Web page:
Injuries to the outer ear, ear canal or eardrum
Types of ear injuries include the following:
- Bruises and scratches of outer ear
- Blood clot (hematoma) of outer ear
- Ear canal bleeding due to scratch of ear canal (caused by cotton swab, fingernail, or medical ear exam)
- Punctured eardrum due to long-pointed objects (e.g. caused by cotton swabs, pencils, sticks, straws, wires)
Call Your Doctor Now (night or day) If
- You think your child has a serious injury
- Bleeding that won't stop after 10 minutes of direct pressure
- Skin is split open or gaping and may need stitches
- Outer ear is very swollen
- Pointed object was inserted into the ear canal (e.g. a pencil, stick, or wire)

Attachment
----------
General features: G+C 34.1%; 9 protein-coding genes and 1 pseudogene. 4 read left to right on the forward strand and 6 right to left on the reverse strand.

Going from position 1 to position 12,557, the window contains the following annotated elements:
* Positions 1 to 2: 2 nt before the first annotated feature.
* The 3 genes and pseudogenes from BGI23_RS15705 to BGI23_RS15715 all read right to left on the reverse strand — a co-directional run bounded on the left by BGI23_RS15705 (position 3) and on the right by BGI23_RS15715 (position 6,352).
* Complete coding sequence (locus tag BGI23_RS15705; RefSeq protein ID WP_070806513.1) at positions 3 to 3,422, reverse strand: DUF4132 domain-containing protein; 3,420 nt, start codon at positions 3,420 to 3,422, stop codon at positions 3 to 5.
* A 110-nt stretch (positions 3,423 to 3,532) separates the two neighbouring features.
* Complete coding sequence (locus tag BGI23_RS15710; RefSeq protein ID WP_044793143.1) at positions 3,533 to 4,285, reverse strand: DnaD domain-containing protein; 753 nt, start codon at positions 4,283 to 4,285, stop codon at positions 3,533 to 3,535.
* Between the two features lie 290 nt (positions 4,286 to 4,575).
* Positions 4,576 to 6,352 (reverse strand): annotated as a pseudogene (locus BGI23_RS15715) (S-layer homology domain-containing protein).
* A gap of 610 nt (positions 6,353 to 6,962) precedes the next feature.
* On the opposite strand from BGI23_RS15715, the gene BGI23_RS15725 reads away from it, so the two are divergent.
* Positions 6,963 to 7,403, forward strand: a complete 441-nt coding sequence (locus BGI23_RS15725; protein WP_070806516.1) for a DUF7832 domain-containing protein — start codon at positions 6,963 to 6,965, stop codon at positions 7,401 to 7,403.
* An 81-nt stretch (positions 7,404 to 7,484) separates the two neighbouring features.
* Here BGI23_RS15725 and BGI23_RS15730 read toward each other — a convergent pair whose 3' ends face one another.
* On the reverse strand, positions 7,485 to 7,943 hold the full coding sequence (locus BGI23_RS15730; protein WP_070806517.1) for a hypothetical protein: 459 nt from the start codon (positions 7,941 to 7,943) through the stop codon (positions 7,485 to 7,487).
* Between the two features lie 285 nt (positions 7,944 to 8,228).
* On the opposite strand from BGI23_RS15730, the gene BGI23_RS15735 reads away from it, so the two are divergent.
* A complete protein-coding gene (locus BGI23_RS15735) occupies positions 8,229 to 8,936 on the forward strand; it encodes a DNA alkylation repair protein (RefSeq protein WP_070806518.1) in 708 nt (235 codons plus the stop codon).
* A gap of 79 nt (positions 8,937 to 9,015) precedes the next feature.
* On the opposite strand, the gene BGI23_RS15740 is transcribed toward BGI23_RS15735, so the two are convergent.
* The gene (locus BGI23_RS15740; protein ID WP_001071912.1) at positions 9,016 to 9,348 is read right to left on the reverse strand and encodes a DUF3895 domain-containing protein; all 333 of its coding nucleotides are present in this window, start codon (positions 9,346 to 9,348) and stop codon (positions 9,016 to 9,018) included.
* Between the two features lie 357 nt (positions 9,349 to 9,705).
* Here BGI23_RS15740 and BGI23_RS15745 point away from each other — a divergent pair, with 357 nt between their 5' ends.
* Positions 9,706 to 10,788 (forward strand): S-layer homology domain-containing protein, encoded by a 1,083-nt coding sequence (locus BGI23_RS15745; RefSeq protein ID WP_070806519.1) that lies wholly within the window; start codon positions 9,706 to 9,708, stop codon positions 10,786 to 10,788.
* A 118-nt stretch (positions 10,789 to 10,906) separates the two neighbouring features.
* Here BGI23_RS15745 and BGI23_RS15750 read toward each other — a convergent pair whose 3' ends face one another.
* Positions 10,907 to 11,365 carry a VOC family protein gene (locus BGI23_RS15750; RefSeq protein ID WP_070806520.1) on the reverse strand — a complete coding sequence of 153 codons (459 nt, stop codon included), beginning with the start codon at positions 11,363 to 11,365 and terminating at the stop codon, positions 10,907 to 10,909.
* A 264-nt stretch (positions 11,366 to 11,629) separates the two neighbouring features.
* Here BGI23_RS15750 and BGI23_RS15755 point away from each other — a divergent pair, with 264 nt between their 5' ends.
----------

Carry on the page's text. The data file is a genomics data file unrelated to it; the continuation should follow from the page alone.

- Clear fluid is draining from the ear canal
- Walking is unsteady
- Severe pain
- Age < 1 year old
Call Your Doctor Within 24 Hours (between 9 and 4) If
- You think your child needs to be seen
- Injury caused an earache that persists
- Hearing is decreased on injured side
Call Your Doctor During Weekday Office Hours If
- You have other questions or concerns
Parent Care at Home If
- Mild ear injury and you don't think your child needs to be seen
Home Care Advice for Mild Cuts, Scrapes, or Swelling
- Bleeding: Apply direct pressure for 10 minutes with a sterile gauze to stop any bleeding.
- Cleansing: Wash the wound with soap and water for 5 minutes.
- Antibiotic Ointment: Apply an antibiotic ointment to any cuts or scrapes. Cover large scrapes with a Band-Aid. Change daily.
- Pain Medicine: Give acetaminophen or ibuprofen as necessary for pain relief.
- Expected Course: Minor ear injuries heal quickly, usually in 2 or 3 days.
Call Your Doctor If
- Pain becomes severe
Your child becomes worse or develops any of the "Call Your Doctor" symptoms